Davidski said...

Hittites and other Anatolian speakers are from the steppe.

The reason there isn't much steppe ancestry in ancient Anatolia is because Anatolian speakers were the first to migrate out of the steppe homeland, and their ancestry was diluted.

This actually also fits the Indo-European language tree, with Anatolian languages the first to break off from the tree near the root.

The idea that Anatolian languages came from the Near East or even the Caucasus is actually quite stupid.

Wise dragon said...

@Davidski

"The idea that Anatolian languages came from the Near East or even the Caucasus is actually quite stupid."


Is anyone here able to prove that he has more sound evidence for the PIE homeland than the famous geneticists from prestigious universities? Going against Harvard and Manx Plank scholars requires excellent arguments, otherwise, people won't take the whole thing seriously. By the way, there'slots of glee over the fact that the top researchers, such as Reich and Krause suggest that the original PIE speakers were either from Anatolia or Iran, thus the Middle East instead of the Eastern European steppe.

Philip Owen said...

Indo-Armenian makes a lot of sense linguistically. According to Anthony, Hittite has sheep words but no wool, wheel, cart or wagon words from PIE. So the early PIE speakers moving to the steppes at least culturally and then domesticating the horse, the wooly sheep, inventing the wheel, cart and wagon all fits.

Davidski said...

Indo-Armenian doesn't make any sense.

Armenian is definitely from the steppe according to linguistics, ancient DNA and archeology.

On the other hand, there are numerous problems with a West Asian PIE homeland, including the lack of West Asian uniparental markers in Yamnaya and Corded Ware, the presence of numerous other language families in the region, and the evidence of steppe people in Chalcolithic and Bronze Age Anatolia.

For instance, there's a Corded Ware sample from Denmark belonging to the steppe lineage R-V1636, and I don't know many sane people who would doubt that this was an Indo-European speaker.

Well, we also have a relative of his, also belonging to R-V1636, in Chalcolithic Anatolia, so what language did he speak?

Assuwatama said...

Patrilineal markers reveal nothing....Teach

We have Dravidian speakers carrying R1a-z2123. There are more English speakers in India than UK :)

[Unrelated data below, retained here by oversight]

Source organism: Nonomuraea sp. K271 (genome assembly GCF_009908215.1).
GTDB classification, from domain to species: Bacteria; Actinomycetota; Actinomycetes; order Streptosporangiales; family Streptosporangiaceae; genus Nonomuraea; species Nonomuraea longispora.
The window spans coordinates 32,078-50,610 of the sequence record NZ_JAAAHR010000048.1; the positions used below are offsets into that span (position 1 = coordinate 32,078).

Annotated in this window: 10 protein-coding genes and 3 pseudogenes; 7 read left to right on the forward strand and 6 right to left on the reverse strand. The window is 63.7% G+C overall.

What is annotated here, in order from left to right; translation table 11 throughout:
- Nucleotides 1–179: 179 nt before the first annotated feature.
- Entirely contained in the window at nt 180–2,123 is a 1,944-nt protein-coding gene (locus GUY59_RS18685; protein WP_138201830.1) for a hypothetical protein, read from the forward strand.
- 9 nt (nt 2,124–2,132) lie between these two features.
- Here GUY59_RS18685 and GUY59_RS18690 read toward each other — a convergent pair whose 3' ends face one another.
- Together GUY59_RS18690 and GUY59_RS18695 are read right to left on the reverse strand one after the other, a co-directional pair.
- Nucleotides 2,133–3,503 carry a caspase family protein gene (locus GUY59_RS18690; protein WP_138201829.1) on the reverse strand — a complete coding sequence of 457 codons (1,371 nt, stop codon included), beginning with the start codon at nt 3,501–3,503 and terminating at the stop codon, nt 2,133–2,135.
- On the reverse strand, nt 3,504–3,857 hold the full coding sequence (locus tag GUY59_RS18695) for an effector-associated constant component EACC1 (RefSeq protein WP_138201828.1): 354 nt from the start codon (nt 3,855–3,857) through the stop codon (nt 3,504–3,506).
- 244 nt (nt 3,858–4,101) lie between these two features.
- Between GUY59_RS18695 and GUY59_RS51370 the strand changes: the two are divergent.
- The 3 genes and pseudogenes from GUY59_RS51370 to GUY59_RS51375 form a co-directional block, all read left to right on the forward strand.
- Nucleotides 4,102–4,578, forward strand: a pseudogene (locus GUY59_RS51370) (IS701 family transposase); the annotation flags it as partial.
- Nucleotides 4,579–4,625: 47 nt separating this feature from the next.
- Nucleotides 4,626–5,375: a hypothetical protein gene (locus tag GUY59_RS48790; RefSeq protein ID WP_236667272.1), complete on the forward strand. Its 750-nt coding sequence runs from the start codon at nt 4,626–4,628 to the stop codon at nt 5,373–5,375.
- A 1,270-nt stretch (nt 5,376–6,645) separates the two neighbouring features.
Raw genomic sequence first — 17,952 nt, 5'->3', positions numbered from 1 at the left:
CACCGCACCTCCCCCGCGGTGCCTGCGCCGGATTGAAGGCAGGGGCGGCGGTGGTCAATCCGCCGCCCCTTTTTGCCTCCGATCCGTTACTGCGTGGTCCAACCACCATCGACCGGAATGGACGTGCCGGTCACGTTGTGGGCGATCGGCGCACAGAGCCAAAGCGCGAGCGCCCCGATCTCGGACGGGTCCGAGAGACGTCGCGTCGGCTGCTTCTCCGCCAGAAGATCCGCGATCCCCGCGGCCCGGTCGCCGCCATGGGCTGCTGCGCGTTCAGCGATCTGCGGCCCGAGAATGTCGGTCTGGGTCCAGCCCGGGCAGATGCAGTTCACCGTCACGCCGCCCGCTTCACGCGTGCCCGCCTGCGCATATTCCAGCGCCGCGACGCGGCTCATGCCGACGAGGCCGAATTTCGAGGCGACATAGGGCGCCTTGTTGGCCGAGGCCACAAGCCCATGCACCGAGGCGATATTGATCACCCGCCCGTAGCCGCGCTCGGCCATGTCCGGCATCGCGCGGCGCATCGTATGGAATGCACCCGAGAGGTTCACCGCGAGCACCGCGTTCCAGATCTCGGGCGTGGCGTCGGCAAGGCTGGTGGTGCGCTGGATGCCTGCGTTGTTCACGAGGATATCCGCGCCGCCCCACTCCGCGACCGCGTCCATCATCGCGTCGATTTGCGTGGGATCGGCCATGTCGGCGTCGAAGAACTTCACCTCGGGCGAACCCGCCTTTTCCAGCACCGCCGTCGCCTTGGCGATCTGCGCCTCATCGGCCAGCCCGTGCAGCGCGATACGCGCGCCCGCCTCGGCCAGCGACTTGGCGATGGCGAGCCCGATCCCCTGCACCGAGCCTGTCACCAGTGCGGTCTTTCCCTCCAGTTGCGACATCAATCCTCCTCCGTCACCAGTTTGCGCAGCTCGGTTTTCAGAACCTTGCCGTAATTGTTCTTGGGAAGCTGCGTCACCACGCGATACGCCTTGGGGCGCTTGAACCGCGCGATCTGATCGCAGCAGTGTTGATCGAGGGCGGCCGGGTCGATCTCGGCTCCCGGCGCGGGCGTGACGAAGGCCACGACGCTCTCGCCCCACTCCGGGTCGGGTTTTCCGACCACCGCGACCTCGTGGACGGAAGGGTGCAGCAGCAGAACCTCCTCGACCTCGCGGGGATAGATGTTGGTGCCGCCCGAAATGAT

Davidski said...

R1a is strongly correlated with Indo-European speech in South Asia.

And indeed the recent ancestors of those R1a Dravidians were Indo-European speakers.

Rob said...

@ Phillip Owen
Indo-Armenian? Why not some other peripheral branch of IE , like Lusitano-Belgic, Norweigo-Swedic or Croato-Latvian ?
A historically correct and “neutral” term for ancestral PIE would be Dnieper-Donian :)



@ Assuwatama

''Patrilineal markers reveal nothing.''

Yes we hear that often from people who don't quite understant genetic anthropology, or perhaps don't like what it reveals. They are a great sanity check which counter vague & miscontructed claims based on coarse-grained genome-wide inferences (made by academics & enthusiasts alike)

Nathan Paul said...

Indo European, Anatolian, Iranian all are combination/mix of joining different areas. They are in Moderate temperature areas where early civilization started and society innovated. European spread and adaptation to these areas joined them all together. it's a natural spread of human migration and expansion. If Pontic steppe is their home land. where did they come from previous generation and how they replaced Gravettians.. They did not come by spaceship to Pontic steppe. That question also need to be discussed as part of the same discussion.

Rob said...

@ Nathan Paul

In a way that’s correct; the long distant ancestors of PIE were eastern epigravettians from the paleolithic. No spaceships are required
It always helps to learn some basics of history - the earliest heirarchical society - Varna; the earliest developed metallurgy - Vinca, massive population concentrations - Cucuteni. These are all close to the western steppe, and appeared 1-2000 years before Majkop & 2-3000 years before Harappa